June 30, 2019
June 2019 at Policy Integrity
- Amicus Briefs on Methane Rule Repeal, Healthcare Conscience Rule
- Input to EPA’s Science Advisory Board
- Commentary: The Trump Administration’s Uphill Battle Against Clean Car Standards
- In the News: Clean Power Plan Replacement, Deregulation Roundup
- BLM’s Faulty Analysis of Restarting the Federal Coal Program
- More from This Month
We filed an amicus brief discussing the Bureau of Land Management’s repeal of a methane waste prevention rule that reduced natural gas waste from venting, flaring, and leaks. The rollback has caused the public to lose out on hundreds of millions of dollars in health and climate benefits. Our brief focused on BLM’s false understanding of its role in waste prevention and its faulty analysis of climate impacts.
In another amicus brief, we criticized the Department of Health and Human Services’ recently finalized healthcare rule that permits discrimination against women, LGBT patients, and HIV-positive patients. Under the HHS rule, health workers can refuse to provide certain medical care, such as reproductive health services or HIV-related treatment, if doing so would violate their religious or moral beliefs. We detailed how HHS’s rigged, inaccurate analysis relies on speculative benefits while ignoring severe costs to patients.
Policy Integrity legal fellow Madison Condon attended EPA’s June 5-6 meeting of the Chartered Science Advisory Board, where she presented oral comments on the proposed Science Transparency Rule. Condon explained how the rule, which would bar regulators from relying on certain scientific studies, will make it harder to design beneficial regulations. We also provided written input on several issues, including the Clean Water Rule, power-sector emissions of air toxics, and vehicle emissions standards.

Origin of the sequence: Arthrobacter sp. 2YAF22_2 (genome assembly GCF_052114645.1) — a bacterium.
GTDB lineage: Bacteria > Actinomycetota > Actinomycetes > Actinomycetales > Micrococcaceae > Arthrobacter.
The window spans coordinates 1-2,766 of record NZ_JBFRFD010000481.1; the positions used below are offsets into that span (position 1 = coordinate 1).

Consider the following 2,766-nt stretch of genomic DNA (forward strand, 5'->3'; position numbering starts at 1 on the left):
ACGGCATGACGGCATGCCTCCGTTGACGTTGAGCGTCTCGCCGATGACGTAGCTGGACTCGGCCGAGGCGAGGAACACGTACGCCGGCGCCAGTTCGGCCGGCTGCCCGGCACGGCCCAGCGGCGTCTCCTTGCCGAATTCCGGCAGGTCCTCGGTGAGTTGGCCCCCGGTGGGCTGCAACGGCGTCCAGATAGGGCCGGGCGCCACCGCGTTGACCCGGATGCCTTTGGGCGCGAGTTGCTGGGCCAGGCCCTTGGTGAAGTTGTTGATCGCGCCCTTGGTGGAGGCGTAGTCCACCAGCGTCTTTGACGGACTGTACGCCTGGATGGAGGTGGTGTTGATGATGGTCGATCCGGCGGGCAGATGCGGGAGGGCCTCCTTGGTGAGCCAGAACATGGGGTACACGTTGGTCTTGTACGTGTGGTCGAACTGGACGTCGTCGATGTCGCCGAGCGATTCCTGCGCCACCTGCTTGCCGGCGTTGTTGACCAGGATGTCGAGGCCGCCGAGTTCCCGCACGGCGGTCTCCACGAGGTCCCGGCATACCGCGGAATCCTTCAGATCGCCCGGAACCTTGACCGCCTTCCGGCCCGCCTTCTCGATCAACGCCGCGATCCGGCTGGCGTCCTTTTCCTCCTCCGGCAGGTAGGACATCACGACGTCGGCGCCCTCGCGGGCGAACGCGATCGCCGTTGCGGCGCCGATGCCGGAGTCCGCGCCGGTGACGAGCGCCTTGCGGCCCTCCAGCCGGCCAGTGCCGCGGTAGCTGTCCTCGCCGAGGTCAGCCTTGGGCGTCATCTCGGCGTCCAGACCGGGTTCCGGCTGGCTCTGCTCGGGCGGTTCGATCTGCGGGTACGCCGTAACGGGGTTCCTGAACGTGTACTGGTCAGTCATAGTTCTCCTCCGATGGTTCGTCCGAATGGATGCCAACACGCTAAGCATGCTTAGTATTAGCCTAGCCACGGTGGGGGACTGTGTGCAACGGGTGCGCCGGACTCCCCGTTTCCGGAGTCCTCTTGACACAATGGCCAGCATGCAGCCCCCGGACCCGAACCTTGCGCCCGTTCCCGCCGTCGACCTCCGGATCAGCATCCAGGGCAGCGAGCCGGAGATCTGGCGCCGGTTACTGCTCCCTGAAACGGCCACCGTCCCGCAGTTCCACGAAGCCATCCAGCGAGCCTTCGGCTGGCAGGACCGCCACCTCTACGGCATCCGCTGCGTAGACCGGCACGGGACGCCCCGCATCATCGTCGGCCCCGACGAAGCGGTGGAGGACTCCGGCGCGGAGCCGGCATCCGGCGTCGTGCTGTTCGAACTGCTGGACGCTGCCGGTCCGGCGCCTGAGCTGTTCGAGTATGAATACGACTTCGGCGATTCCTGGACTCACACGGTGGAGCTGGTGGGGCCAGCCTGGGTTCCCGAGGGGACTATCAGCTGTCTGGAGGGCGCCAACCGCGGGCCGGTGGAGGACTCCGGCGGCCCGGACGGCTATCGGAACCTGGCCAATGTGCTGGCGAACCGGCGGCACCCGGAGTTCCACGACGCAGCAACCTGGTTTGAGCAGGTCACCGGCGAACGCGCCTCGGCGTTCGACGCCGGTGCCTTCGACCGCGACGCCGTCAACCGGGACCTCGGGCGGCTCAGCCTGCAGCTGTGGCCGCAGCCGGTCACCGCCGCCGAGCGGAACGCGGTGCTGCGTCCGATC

Bethany Davis Noll and Richard Revesz authored an op-ed in the San Francisco Chronicle about EPA and NHTSA’s imminent plans to roll back vehicle emissions regulations and nix California’s authority to set its own, more stringent regulations. They discuss how allowing California to enforce its tougher standards would not be a problem for the auto industry, contrary to the prevailing narrative. The plan does, however, threaten to cause harmful uncertainty because California will challenge it in court. “There is little upside and much downside to picking this fight with California,” Davis Noll and Revesz warn.
Our past work related to the Clean Car standards rollback includes October comments that looked at California’s preemption waiver, the agencies’ unsound reasoning behind the proposal, and the social cost of carbon. More recently, we wrote supplement comments about serious flaws in some of the economic analysis supporting the proposal.
The Trump administration recently finalized its Affordable Clean Energy rule, which replaces the Obama-era Clean Power Plan and undercuts progress on reducing greenhouse gas emissions. “With this rule, the EPA is dodging its responsibility,” explained Richard Revesz in an E&E News piece. Revesz also commented on the new rule in Inside EPA and Law360. Jack Lienke spoke with Roll Call about ACE’s legal vulnerability and impending litigation.
The Washington Post, The Wall Street Journal, and Harper’s Magazine have recently cited our statistics on Trump-era deregulation. More background and analysis is available in our deregulation roundup.
The Bureau of Land Management recently issued an Environmental Assessment for its decision to lift the Obama administration’s pause on the federal coal leasing program. Our comments describe how the EA provides flawed and incomplete analysis of BLM’s authority, plan alternatives, and environmental effects. We also submitted joint comments that focus on the EA’s failure to monetize climate damages.